8 days

The Baja’s Camino Real and Ancestral Paintings offers the unique opportunity to visit the sites recognized by UNESCO as World Heritage in Sierra de San Francisco. Also cover part of the most famous road of the old californias: the Camino Real. The economic and cultural connection between the Jesuit missions.

This trip includes a lots of chances of cultural interaction with ranchers who share traditions, customs and local folklore by taking travelers off the beaten path, into places visited by few outsiders. The trip also focuses on interaction with the wildlife of the región, Desert, cacti forest, oasis, with a combination of a gray whale’s marine sanctuary, everything on the heart of the peninsula These activities are complemented by our naturalist guides who will share the natural and cultural history of the region.

TOUR HIGHLIGHTS Missions and Magical Towns
Van/Boat Transportation All Activities listed below
Bi-lingual Guide Entrances and fees access
Beverages & Snacks on transfers Meals during the canyon trekking.
All necessary equipment *This trip can be customized
Internal flight Accommodations
Meals & Gratitudes

Exploring Baja California Sur on an expedition is an unrivaled experience, and your guarantee of an in-depth encounter with history, local culture and wildlife. Our itinerary is crafted to:
• Loreto, one of the most recently Mexican Magical Towns
• Bahia Concepcion, Sant Rosalia de Mulege Oasis
• San Ignacio Mission
• San Francisco de la Sierra UNESCO World Heritage
• San Ignacio Lagoon, Gray Whales encounter

Additional information

LocationLoreto, Mulege, Santa Rosalia
DestinationBaja California Sur, México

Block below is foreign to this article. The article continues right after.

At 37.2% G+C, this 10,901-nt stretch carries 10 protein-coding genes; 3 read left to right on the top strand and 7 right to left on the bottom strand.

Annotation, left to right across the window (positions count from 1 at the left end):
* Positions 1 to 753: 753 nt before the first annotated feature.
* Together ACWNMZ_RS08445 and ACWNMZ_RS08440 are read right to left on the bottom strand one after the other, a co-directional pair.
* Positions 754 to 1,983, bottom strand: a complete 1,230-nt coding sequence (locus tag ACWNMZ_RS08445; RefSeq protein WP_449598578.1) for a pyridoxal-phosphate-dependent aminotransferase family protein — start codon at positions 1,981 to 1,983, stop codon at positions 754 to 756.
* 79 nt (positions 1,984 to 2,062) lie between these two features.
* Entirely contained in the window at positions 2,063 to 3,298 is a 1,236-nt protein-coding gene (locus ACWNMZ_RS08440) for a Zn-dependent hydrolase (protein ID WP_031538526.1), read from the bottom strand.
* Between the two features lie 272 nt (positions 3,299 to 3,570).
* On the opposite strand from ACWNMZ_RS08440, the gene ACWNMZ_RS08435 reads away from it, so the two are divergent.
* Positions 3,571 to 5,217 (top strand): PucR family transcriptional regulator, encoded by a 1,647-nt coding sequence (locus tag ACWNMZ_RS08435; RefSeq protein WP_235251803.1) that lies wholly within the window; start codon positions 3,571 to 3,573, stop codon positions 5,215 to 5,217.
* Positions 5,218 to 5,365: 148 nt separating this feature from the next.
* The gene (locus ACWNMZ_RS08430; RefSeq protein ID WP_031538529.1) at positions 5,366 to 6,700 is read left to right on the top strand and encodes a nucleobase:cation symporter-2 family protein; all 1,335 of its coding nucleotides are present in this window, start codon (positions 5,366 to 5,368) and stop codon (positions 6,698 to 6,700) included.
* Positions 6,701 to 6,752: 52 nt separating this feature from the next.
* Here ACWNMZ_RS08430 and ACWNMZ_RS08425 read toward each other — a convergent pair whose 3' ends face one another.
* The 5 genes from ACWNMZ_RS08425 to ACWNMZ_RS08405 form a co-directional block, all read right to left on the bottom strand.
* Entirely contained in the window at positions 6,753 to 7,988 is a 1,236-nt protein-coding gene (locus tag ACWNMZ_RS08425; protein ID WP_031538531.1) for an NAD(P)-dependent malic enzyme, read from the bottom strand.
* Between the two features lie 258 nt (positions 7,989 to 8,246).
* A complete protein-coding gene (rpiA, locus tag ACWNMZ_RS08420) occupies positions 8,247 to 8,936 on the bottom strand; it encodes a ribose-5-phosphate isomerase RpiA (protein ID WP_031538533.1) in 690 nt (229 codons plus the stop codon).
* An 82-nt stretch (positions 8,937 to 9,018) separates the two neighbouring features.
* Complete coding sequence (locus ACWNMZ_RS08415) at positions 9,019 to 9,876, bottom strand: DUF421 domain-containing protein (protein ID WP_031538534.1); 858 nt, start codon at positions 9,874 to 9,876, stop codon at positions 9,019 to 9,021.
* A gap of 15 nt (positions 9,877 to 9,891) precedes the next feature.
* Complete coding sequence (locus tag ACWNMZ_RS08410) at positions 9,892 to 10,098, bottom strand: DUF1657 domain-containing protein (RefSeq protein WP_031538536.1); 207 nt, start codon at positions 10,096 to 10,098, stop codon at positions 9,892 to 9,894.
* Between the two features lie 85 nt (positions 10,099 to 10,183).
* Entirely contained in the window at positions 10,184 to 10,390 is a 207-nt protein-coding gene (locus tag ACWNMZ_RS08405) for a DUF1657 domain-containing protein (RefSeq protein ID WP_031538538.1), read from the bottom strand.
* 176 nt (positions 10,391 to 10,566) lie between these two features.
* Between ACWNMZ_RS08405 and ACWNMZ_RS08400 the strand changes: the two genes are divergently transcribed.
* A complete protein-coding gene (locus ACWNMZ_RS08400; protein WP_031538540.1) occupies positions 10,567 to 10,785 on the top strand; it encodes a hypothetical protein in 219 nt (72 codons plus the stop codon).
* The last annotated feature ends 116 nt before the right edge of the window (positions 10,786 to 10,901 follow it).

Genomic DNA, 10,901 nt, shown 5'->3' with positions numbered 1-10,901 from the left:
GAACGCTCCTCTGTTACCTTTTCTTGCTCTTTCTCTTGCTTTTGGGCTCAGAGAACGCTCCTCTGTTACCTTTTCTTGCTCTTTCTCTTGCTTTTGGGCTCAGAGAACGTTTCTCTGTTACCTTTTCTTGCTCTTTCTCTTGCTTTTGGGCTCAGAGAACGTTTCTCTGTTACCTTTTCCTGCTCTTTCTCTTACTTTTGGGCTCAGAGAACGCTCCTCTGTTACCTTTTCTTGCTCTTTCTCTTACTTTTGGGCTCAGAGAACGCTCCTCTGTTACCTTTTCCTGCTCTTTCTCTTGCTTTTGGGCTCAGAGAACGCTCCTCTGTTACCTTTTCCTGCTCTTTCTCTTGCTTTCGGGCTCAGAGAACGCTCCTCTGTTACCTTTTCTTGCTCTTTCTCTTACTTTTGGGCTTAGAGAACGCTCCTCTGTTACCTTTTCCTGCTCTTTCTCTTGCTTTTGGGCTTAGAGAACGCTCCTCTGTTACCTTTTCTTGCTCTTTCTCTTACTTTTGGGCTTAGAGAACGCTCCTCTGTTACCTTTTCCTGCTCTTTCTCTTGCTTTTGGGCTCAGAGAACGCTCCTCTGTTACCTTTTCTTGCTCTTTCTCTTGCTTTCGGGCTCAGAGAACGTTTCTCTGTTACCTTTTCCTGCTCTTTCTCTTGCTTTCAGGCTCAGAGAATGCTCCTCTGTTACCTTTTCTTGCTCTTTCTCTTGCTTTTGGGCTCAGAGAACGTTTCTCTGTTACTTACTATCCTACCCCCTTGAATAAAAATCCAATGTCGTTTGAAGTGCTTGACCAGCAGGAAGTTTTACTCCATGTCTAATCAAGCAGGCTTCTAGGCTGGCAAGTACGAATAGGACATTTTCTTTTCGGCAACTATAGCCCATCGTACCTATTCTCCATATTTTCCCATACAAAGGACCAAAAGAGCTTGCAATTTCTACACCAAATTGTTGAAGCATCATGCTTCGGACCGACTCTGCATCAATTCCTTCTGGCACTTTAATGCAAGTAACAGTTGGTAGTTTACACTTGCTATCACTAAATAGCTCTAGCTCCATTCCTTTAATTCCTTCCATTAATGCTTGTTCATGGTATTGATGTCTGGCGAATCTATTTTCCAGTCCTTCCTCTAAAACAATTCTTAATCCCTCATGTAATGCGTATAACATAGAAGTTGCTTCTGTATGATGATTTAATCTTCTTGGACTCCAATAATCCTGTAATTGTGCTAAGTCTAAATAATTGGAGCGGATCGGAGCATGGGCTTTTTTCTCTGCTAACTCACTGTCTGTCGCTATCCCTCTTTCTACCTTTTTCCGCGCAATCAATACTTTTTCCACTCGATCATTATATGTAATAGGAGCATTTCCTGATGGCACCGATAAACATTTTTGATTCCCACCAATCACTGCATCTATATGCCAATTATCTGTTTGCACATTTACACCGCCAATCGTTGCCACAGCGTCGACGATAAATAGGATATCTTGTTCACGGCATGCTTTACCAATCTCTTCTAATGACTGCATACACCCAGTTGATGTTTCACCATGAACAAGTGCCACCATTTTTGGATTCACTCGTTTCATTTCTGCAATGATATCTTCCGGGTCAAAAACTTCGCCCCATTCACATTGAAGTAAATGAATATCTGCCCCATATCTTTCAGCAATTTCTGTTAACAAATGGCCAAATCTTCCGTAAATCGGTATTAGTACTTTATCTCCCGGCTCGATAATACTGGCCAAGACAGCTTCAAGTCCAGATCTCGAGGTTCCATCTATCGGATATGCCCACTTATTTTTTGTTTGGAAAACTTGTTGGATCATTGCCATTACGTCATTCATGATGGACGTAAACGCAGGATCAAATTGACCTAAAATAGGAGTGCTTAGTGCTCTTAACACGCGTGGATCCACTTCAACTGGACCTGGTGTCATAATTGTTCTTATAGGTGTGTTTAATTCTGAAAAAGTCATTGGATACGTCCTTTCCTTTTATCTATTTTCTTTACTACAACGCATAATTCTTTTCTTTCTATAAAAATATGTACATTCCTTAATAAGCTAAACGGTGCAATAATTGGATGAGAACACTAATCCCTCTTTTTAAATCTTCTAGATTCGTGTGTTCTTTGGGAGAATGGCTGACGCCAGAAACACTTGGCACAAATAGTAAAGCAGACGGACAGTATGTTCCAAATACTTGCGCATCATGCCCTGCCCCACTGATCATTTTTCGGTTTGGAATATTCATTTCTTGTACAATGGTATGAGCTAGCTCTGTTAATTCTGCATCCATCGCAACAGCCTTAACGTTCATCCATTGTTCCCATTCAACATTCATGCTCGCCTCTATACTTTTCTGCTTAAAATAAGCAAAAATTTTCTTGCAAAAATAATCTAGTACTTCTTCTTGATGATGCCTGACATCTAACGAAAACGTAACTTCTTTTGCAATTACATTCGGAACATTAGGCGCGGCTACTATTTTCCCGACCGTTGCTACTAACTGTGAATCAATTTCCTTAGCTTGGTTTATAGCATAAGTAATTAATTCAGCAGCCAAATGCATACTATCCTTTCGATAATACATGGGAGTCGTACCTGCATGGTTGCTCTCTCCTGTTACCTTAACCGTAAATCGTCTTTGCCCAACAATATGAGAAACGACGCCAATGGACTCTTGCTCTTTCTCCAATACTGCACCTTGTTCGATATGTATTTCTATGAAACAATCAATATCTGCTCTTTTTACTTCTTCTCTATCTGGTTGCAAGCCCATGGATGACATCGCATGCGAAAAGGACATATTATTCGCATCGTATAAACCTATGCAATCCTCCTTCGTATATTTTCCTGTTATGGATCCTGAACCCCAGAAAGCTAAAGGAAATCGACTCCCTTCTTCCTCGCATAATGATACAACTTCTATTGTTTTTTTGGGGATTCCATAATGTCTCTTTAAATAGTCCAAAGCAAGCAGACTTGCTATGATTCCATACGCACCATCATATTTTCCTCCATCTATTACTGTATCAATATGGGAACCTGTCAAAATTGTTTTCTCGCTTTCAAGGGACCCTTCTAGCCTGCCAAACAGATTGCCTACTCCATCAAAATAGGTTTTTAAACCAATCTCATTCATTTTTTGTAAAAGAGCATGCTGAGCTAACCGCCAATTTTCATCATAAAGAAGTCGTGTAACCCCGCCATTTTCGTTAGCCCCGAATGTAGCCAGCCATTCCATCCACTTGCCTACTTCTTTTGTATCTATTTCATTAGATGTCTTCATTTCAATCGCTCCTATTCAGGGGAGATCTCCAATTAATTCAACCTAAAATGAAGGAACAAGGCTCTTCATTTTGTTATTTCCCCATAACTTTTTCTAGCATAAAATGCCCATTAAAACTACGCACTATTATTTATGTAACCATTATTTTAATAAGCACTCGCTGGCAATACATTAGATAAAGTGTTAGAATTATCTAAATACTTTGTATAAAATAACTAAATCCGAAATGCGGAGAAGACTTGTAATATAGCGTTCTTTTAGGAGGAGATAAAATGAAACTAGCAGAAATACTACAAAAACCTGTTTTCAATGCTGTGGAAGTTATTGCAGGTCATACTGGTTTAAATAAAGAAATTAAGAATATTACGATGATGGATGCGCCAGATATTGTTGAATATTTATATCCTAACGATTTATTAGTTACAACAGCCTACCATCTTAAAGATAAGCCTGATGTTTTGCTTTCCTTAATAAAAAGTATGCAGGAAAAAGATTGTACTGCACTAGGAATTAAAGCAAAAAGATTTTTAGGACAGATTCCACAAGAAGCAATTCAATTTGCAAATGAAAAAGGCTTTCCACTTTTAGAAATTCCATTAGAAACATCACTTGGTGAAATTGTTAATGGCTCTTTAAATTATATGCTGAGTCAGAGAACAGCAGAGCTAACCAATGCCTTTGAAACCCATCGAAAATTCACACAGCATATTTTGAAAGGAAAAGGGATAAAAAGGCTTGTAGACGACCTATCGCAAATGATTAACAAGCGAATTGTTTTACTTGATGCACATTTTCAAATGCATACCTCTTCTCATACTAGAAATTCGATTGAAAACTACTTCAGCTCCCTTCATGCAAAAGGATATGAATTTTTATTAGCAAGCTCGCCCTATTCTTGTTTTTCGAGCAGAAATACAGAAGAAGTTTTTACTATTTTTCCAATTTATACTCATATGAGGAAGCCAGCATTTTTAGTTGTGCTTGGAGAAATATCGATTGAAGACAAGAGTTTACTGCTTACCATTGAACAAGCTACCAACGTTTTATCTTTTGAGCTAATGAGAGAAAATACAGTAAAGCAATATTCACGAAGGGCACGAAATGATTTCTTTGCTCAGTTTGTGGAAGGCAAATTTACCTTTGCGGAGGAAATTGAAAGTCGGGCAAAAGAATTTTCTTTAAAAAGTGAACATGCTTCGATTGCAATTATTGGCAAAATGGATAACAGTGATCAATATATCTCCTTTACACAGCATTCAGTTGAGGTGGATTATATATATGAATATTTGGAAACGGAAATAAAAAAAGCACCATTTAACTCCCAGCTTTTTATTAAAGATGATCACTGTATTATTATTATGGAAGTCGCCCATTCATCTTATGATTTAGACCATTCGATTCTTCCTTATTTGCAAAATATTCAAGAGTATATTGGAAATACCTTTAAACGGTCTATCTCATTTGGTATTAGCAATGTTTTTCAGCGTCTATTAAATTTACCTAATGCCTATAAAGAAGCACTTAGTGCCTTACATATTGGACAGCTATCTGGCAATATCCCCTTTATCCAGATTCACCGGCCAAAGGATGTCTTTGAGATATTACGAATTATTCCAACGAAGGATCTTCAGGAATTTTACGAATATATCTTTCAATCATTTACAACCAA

Arrive to Loreto and Transfer to your Hotel.

The foundation of the city of Loreto is intimately linked with the founding of the Mission of Our Lady of Loreto, was capital of Las Californias from 1697- 1777, when the capital was moved to Monterey, California. Loreto was founded in 1697 by Jesuit Missionary Fathers.

There are seven buildings in Loreto, from the eighteenth to the twentieth centuries, which are considered landmarks by the federal government. The most important is the Mission of Our Lady of Loreto, which is the beginning of “Royal Road“, a historic corridor that ends in Sonoma, California, and follows the old route of the Spanish missions in Alta and Baja California.

On June 6, 2012 the federal government named Loreto, Baja California Sur, Pueblo Magico, because over time and modernity has managed to preserve, value and defend their cultural historical heritage. The “Pueblos Magicos” is a program of the Ministry of Tourism that takes advantage of the uniqueness of the locations to generate tourism products based on the different expressions of local culture, crafts, cuisine and traditional festivities.


Bahia Concepcion, Santa Rosalia de Mulege and San Ignacio

Bahía Concepción is one of the largest bays of Baja California lying on the Gulf of California, and less than 20 miles south of Mulegé, Bahía Concepción features over 50 miles of beaches. Some of the more popular beaches include (from north to south) Playa Los Naranjos, Playa Punta Arena, Playa Santispac, Playa Escondida, Playa Los Cocos, Playa El Coyote, Playa Buenaventure, Playa El Requeson and Playa Armenta. Santa Rosalia de Mulegé is a beautiful oasis town (population, less than 3500) which is located along the tranquil shores of the Sea of Cortez. This small town enjoys a typical mild Baja climate that many travelers find to be exactly what they are seeking.

The valley that shelters Mulegé is covered with date palms, is highly verdant, and the stark contrast with the rest of Baja makes this peaceful seaside village really stand out. The Río Mulegé is one of only two “real” rivers in all of Baja California Sur.

San Ignacio is a palm oasis town, located between Guerrero Negro and Santa Rosalía. The town had a 2010 census population of 667 inhabitants and grew at the site of the Cochimí settlement of Kadakaamán and the Jesuit Mission San Ignacio founded in 1728 by Juan Bautista Luyando.

At San Ignacio, Baja California’s arid Central Desert terrain gives way to a large grove of lush green date palms. A large spring-fed pond and small river on the outskirts of town feeds into the central plaza and village next to the eighteenthcentury Jesuit mission. San Ignacio serves as the gateway to San Ignacio Lagoon, the winter time sanctuary of the Pacific Gray Whale.


Days: 3, 4 & 5: San Francisco de la Sierra, Santa Teresa Canyon